Start with an empty toilet paper roll, or cut down a paper towel, wrapping paper, aluminum foil, etc. roll.
(click to enlarge to properly take in my nail polish)
Think of one end as having four points (as in a compass or and X), and fold down the edge at each point, overlapping the edges so the bottom is closed off.
Use your fingers, or if you have stubby little short finger like me, a stick of some kind, to flatten out the bottom.
At this point, it is a perfect little container for cotton swabs, pens, brushes, scraps of thread, cotton balls, and just about any other small objects.
If you're using it as a treat tube, add the treats. My cats don't really get treats, but they do get a second brand of dry kibble, that they think are treats. I'm cruel.
If you have a small animal (rabbit, chinchilla, hamster, etc.) you can add fruits (try mashed banana), seeds, peanut butter, or special treats you don't want them to devour all at once. It also provides them with a bit of enrichment. Please check with your vet before offering these to your pet, and before giving them treats of any kind. Each species is different (chins are especially sensitive). They will use the tube differently than a cat, and will probably get at the contents by chewing up the tube. Cats will just knock it around until the treats fall out.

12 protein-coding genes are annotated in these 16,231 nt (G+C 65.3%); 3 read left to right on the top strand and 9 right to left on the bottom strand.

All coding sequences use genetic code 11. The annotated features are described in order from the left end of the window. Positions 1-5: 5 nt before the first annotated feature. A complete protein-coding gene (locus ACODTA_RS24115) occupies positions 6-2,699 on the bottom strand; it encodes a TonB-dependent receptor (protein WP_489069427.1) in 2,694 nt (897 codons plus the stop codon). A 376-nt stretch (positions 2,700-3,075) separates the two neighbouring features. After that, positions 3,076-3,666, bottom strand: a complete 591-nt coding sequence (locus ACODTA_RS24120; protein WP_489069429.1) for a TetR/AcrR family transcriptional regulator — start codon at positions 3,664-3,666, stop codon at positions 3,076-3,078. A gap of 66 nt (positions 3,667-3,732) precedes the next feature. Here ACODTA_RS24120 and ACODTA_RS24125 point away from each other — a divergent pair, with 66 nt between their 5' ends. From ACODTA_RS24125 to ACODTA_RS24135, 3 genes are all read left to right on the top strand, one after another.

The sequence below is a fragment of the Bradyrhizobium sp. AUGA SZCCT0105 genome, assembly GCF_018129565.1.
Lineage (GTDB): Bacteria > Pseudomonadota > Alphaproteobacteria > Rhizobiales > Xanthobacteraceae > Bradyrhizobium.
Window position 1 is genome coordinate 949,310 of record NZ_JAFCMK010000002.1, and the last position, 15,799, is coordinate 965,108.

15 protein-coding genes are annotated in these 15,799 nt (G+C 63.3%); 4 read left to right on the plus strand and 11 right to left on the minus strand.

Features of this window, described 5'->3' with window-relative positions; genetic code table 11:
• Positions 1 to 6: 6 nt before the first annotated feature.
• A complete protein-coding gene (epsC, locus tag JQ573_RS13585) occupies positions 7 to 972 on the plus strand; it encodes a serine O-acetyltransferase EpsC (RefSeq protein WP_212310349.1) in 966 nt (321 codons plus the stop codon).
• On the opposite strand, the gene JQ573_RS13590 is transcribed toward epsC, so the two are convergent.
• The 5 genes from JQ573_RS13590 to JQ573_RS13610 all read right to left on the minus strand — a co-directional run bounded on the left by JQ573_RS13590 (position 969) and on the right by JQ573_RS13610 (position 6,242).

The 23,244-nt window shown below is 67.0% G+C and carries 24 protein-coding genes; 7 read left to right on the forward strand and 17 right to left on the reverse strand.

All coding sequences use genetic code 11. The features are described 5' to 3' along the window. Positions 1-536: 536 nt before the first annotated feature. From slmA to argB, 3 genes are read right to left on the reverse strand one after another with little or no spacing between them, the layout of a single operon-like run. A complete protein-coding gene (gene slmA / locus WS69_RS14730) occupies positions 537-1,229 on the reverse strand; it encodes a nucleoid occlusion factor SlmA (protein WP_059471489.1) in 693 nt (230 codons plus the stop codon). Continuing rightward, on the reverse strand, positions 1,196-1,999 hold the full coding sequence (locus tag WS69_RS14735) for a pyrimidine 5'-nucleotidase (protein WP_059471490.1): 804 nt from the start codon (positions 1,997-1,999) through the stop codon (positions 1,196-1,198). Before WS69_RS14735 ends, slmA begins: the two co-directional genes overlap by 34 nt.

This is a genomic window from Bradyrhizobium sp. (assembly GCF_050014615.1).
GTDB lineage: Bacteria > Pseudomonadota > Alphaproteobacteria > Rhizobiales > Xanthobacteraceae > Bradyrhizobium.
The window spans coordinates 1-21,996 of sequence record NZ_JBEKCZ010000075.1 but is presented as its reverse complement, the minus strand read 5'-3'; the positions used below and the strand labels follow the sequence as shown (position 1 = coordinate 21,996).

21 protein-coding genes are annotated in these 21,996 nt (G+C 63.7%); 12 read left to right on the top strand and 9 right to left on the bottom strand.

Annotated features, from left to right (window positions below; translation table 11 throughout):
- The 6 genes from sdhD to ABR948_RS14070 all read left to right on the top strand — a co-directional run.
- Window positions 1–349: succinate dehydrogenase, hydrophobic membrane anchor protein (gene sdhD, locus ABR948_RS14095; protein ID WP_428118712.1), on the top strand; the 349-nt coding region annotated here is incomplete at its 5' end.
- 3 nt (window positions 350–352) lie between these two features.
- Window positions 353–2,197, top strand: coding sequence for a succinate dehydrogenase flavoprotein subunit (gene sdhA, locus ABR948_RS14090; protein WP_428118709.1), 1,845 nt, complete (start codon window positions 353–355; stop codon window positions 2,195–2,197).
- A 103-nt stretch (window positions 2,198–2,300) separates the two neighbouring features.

Once your cat has figured out how to get the treats, you can make it a bit more challenging by folding down the sides on the other end.
Present it to your cat while he sits on his personal pillows. Actually, it's probably best not to offer it to your cat on your bed, unless you enjoy sleeping on sharp treat crumbs.
If you have multiple cats, you'll want to make multiple tubes.
Pretend your cat isn't completely disillusioned, and actually enjoys the lovely gift you've just presented him with.
You might want to give the treat tube to your cat in a somewhat confined space until you know how much it is going to get knocked around. It's not fun to step on wayward treats (or kibble).